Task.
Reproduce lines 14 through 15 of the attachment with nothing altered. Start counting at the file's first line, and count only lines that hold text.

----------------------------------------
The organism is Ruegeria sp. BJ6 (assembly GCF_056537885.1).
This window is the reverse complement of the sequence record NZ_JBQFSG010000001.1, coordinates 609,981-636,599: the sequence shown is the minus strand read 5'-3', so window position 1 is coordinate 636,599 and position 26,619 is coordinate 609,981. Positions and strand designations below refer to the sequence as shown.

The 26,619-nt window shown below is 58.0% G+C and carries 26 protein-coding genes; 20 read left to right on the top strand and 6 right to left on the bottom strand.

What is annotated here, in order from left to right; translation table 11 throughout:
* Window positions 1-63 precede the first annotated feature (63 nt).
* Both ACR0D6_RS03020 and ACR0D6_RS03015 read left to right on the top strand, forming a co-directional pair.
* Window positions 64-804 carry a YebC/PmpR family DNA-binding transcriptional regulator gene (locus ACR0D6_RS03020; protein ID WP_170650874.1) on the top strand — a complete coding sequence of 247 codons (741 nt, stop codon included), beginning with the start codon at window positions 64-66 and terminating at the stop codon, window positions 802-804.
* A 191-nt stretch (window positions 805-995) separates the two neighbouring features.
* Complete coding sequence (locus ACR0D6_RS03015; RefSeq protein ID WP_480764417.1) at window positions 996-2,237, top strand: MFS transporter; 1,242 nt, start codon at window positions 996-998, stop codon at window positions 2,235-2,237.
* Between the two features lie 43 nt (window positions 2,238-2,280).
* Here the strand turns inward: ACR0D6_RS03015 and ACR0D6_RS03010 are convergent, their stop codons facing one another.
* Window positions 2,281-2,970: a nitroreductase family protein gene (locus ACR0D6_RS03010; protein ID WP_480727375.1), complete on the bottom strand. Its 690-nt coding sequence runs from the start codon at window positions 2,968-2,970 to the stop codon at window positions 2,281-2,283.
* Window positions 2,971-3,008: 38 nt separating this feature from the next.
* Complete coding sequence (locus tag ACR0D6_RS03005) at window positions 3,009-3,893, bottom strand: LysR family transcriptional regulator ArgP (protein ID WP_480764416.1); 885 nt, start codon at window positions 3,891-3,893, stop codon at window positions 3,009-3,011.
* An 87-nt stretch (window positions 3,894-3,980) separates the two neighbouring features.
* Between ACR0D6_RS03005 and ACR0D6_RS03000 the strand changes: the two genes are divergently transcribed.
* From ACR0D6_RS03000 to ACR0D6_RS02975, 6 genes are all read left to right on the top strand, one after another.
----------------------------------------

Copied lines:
* Complete coding sequence (locus tag ACR0D6_RS03005) at window positions 3,009-3,893, bottom strand: LysR family transcriptional regulator ArgP (protein ID WP_480764416.1); 885 nt, start codon at window positions 3,891-3,893, stop codon at window positions 3,009-3,011.
* An 87-nt stretch (window positions 3,894-3,980) separates the two neighbouring features.